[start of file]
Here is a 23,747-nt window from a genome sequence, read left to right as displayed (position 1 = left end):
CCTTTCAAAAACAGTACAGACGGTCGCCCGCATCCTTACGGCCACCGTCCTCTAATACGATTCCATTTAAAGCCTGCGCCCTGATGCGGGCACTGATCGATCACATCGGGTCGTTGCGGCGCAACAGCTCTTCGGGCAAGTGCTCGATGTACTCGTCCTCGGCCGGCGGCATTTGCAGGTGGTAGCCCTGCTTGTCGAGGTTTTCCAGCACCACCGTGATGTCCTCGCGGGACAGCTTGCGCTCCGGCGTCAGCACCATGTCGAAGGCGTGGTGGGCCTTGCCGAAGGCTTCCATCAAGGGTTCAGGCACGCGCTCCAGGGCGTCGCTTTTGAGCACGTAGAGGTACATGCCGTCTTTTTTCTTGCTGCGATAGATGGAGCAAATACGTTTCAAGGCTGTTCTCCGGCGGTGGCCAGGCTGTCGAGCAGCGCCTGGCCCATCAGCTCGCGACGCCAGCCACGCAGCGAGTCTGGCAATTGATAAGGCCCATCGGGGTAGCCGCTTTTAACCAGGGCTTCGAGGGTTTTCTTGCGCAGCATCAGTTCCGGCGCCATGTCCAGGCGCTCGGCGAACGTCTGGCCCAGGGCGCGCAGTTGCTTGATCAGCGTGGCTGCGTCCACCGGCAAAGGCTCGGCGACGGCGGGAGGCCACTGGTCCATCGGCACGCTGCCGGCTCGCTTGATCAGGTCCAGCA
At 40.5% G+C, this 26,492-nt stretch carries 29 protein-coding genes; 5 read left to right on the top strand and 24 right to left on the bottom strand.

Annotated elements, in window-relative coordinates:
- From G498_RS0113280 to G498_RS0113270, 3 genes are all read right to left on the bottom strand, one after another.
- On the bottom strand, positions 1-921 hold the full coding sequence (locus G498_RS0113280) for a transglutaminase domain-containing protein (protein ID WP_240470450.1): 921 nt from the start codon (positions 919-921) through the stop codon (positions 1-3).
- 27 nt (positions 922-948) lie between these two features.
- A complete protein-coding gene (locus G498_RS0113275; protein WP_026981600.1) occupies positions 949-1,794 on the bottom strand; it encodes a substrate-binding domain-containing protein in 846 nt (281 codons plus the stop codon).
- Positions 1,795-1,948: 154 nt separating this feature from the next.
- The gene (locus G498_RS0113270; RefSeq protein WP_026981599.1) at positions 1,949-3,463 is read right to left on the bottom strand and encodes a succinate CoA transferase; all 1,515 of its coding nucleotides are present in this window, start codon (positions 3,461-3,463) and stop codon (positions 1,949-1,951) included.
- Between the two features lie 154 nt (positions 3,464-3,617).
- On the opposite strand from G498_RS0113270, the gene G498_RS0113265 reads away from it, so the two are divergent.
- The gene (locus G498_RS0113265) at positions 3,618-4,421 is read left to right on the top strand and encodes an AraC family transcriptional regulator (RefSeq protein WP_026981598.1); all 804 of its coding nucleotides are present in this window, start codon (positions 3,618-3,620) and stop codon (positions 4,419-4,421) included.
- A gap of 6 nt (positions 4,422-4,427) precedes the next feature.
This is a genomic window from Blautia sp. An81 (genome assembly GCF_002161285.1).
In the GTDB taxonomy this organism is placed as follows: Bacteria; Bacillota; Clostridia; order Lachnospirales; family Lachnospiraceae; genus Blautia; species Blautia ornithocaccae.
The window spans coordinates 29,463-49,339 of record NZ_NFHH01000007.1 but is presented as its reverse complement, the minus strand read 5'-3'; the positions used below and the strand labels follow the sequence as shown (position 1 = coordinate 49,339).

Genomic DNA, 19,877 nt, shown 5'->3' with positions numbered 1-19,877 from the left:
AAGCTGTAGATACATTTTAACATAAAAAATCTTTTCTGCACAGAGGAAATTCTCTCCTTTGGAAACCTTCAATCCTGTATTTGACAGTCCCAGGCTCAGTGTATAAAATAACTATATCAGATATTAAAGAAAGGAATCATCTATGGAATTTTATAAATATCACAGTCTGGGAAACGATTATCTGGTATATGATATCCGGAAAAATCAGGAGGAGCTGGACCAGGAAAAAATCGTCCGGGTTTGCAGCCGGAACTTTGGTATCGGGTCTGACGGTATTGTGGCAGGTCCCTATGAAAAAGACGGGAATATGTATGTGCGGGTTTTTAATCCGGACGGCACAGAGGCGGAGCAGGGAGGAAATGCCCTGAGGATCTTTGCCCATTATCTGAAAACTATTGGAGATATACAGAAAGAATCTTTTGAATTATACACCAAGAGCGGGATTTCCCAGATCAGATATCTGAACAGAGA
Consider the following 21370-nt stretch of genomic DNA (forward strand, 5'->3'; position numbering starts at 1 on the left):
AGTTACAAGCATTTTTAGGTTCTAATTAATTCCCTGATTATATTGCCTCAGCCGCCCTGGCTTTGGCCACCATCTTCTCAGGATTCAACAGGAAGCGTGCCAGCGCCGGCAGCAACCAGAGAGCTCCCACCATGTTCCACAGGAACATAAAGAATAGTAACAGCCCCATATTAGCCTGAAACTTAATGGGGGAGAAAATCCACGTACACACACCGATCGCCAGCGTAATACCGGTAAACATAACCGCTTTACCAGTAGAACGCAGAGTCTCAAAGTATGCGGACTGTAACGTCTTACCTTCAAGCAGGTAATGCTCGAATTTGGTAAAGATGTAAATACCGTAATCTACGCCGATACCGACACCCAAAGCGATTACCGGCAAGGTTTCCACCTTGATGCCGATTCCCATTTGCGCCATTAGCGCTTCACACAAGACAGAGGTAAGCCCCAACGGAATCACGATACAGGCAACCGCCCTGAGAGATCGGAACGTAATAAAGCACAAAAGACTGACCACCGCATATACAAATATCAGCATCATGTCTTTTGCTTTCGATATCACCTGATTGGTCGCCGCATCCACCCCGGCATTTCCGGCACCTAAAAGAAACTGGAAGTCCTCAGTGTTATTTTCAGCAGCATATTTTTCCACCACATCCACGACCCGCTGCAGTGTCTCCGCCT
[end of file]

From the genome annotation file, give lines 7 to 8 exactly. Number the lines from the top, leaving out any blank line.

- 27 nt (positions 922-948) lie between these two features.
- A complete protein-coding gene (locus G498_RS0113275; protein WP_026981600.1) occupies positions 949-1,794 on the bottom strand; it encodes a substrate-binding domain-containing protein in 846 nt (281 codons plus the stop codon).